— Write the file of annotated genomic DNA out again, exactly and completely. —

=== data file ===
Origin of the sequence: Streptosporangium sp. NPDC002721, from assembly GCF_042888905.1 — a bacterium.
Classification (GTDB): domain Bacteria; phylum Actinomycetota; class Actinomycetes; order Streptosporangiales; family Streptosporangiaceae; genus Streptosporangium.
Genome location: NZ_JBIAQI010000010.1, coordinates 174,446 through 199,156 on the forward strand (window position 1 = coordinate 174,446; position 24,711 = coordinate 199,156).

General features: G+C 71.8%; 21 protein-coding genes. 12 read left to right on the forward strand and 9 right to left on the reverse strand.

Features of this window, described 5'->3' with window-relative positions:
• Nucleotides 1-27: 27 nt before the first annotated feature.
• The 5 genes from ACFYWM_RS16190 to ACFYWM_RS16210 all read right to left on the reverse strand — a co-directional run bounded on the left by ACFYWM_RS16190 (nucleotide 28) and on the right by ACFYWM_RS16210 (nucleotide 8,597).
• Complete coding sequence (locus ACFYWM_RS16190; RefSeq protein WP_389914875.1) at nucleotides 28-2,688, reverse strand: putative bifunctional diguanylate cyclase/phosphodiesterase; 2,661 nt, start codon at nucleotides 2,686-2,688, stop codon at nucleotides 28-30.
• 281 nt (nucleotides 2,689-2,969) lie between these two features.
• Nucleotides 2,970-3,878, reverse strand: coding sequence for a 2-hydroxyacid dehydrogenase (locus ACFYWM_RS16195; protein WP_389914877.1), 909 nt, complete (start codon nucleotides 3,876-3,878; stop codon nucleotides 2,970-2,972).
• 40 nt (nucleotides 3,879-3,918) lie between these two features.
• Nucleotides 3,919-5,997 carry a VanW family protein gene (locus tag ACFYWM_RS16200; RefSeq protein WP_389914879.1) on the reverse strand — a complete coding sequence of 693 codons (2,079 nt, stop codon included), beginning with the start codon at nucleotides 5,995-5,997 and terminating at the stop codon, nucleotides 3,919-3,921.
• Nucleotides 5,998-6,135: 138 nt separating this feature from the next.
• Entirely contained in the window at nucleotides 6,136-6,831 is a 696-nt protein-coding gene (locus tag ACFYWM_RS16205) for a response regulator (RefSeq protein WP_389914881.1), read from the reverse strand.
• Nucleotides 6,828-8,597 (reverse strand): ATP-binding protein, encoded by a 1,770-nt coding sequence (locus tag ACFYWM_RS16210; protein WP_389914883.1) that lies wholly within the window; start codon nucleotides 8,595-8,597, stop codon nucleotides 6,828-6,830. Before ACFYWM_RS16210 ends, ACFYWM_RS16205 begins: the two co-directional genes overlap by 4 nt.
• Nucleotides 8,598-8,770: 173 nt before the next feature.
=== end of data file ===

Origin of the sequence: Streptosporangium sp. NPDC002721, from assembly GCF_042888905.1 — a bacterium.
Classification (GTDB): domain Bacteria; phylum Actinomycetota; class Actinomycetes; order Streptosporangiales; family Streptosporangiaceae; genus Streptosporangium.
Genome location: NZ_JBIAQI010000010.1, coordinates 174,446 through 199,156 on the forward strand (window position 1 = coordinate 174,446; position 24,711 = coordinate 199,156).

General features: G+C 71.8%; 21 protein-coding genes. 12 read left to right on the forward strand and 9 right to left on the reverse strand.

Features of this window, described 5'->3' with window-relative positions:
• Nucleotides 1-27: 27 nt before the first annotated feature.
• The 5 genes from ACFYWM_RS16190 to ACFYWM_RS16210 all read right to left on the reverse strand — a co-directional run bounded on the left by ACFYWM_RS16190 (nucleotide 28) and on the right by ACFYWM_RS16210 (nucleotide 8,597).
• Complete coding sequence (locus ACFYWM_RS16190; RefSeq protein WP_389914875.1) at nucleotides 28-2,688, reverse strand: putative bifunctional diguanylate cyclase/phosphodiesterase; 2,661 nt, start codon at nucleotides 2,686-2,688, stop codon at nucleotides 28-30.
• 281 nt (nucleotides 2,689-2,969) lie between these two features.
• Nucleotides 2,970-3,878, reverse strand: coding sequence for a 2-hydroxyacid dehydrogenase (locus ACFYWM_RS16195; protein WP_389914877.1), 909 nt, complete (start codon nucleotides 3,876-3,878; stop codon nucleotides 2,970-2,972).
• 40 nt (nucleotides 3,879-3,918) lie between these two features.
• Nucleotides 3,919-5,997 carry a VanW family protein gene (locus tag ACFYWM_RS16200; RefSeq protein WP_389914879.1) on the reverse strand — a complete coding sequence of 693 codons (2,079 nt, stop codon included), beginning with the start codon at nucleotides 5,995-5,997 and terminating at the stop codon, nucleotides 3,919-3,921.
• Nucleotides 5,998-6,135: 138 nt separating this feature from the next.
• Entirely contained in the window at nucleotides 6,136-6,831 is a 696-nt protein-coding gene (locus tag ACFYWM_RS16205) for a response regulator (RefSeq protein WP_389914881.1), read from the reverse strand.
• Nucleotides 6,828-8,597 (reverse strand): ATP-binding protein, encoded by a 1,770-nt coding sequence (locus tag ACFYWM_RS16210; protein WP_389914883.1) that lies wholly within the window; start codon nucleotides 8,595-8,597, stop codon nucleotides 6,828-6,830. Before ACFYWM_RS16210 ends, ACFYWM_RS16205 begins: the two co-directional genes overlap by 4 nt.
• Nucleotides 8,598-8,770: 173 nt before the next feature.